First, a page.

Abbott’s whistleblower alerted FDA about baby formula a year before

A former Abbott Nutrition employee submitted a whistle-blower complaint with the US Department of Labour’s Occupational Safety and Health Administration against the company’s Sturgis, Michigan, plant in February 2021, months earlier than previously known, according to a source familiar with the situation.

According to the source, the complaint was filed on February 16, 2021, and was forwarded to Abbott and the US Food and Drug Administration three days later.

The Wall Street Journal broke the story on Wednesday, reporting that the whistle-blower was fired in August 2020 and filed a discrimination case with Michigan OSHA shortly after. According to documents from an unnamed source, Abbott delivered a formal response to the February allegation in April 2021. According to the Journal, the whistle-blower then filed a complaint with the FDA in October 2021, which expanded on the safety issues stated in the February complaint. US Rep. Rosa DeLauro disclosed the October 2021 complaint in late April, calling the claims “very alarming.”

Abbott said on Wednesday that the company was unaware of the complaint until it was made public in April, and that “an open inquiry into these accusations” is ongoing.

In December 2021, the FDA interviewed the whistle-blower, and between January and March 2022, FDA inspectors performed in-person “for cause” inspections at the Sturgis facility. Simultaneously, the FDA learned of four serious Cronobacter infections in children who had taken the formula, prompting Abbott to recall three of its most popular formulas.

While the FDA inspection was taking place, Abbott closed the facility to fix the issues that were discovered. The recalls and closures hampered an industry already beset by supply chain issues, resulting in a state-wide scarcity of infant formula.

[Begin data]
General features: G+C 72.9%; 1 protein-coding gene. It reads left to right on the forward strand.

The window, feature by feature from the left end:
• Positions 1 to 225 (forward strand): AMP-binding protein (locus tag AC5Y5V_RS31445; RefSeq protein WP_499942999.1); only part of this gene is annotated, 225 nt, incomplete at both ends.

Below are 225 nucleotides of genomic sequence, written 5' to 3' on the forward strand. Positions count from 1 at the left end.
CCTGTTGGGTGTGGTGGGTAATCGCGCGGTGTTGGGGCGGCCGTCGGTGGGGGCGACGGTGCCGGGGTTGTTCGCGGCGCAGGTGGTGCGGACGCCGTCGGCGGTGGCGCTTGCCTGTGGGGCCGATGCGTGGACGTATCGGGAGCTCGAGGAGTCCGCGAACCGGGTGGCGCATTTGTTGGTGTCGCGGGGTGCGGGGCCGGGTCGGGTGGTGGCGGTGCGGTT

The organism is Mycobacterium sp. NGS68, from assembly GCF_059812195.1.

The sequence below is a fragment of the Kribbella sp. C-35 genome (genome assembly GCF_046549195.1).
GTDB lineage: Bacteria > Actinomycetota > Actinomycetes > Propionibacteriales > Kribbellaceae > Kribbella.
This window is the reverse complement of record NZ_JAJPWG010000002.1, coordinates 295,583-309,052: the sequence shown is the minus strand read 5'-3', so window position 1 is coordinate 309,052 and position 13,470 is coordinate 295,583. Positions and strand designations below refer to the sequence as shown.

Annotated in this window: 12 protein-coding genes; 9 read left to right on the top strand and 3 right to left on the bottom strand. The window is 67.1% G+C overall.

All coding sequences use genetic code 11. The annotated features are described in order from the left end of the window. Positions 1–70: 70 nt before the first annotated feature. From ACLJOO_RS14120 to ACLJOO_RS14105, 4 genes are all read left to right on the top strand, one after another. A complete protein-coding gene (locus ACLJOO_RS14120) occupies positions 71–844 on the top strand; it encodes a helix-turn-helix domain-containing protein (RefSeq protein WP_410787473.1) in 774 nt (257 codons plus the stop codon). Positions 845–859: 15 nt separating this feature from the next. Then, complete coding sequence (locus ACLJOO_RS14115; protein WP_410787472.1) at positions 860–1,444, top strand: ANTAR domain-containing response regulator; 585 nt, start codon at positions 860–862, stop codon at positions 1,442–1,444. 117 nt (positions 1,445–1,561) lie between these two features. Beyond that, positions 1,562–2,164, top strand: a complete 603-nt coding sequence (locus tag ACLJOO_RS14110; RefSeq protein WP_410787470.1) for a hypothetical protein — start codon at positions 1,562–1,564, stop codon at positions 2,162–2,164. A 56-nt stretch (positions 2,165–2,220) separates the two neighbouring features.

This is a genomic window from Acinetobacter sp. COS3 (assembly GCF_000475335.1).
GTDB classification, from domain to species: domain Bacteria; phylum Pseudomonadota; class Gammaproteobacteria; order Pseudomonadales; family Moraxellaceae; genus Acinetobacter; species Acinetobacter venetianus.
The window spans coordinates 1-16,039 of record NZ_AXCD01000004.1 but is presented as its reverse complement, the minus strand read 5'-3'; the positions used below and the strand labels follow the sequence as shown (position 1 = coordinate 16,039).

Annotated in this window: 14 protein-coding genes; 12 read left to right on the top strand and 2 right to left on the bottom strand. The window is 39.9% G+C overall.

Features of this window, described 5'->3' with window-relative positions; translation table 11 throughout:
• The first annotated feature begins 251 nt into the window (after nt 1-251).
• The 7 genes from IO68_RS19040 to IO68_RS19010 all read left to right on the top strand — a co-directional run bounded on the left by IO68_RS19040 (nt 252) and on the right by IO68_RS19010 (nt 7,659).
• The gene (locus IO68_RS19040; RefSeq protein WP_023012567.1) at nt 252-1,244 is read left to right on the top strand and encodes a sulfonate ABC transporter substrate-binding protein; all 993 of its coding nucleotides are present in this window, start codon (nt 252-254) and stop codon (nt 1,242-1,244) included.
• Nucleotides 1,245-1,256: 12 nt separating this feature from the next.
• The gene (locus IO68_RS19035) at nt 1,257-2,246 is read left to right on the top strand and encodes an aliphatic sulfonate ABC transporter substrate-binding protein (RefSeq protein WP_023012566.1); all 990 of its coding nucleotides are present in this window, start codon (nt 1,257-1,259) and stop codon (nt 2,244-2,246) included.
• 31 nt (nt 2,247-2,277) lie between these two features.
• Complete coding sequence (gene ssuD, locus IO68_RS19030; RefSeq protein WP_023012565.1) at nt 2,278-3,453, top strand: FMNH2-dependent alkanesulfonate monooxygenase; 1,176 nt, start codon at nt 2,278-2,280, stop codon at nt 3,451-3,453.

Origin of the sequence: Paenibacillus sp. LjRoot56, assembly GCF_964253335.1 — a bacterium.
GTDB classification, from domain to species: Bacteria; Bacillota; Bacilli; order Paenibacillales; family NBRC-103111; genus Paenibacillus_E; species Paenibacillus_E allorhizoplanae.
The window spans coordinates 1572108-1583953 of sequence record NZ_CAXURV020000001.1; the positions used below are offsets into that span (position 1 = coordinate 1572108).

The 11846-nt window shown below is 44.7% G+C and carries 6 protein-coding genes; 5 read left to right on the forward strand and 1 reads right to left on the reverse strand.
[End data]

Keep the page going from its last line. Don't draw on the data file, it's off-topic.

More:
The company also filed a remedial action plan to the FDA in April, and in May, they agreed to reopen the plant under a consent decree. On Saturday, the Sturgis factory resumed production of infant formula.

The company said Wednesday, “Abbott takes employee concerns very seriously and we foster a culture of compliance to produce the best and highest-quality products. … We believe this to be a former employee who was dismissed due to serious violations of Abbott’s food safety policies.”

While at the company, the former employee did not bring forward product safety complaints to our Office of Ethics and Compliance. After dismissal in August 2020, the former employee brought forward a complaint to Michigan OSHA in October 2020 unrelated to product safety. That complaint was dismissed. The federal OSHA complaint from February 2021 was a new complaint that raised new and different topics. And it continued a pattern of ever-evolving, ever-escalating allegations. We investigated the federal OSHA complaint and have not been able to confirm the allegations.” DeLauro said Wednesday’s news is “damning.”

“We must get to the bottom of who knew what and when, and we will not be able to do that if everyone involved wants to skirt accountability,” she said.

An FDA spokesperson acknowledged the questions surrounding the timeline Wednesday but said, “Our top priority right now is addressing the dire need for infant formula in the U.S. market, and our teams are working night and day to help make that happen — including ensuring Abbott takes the appropriate corrective action to address unsanitary conditions observed by the FDA.”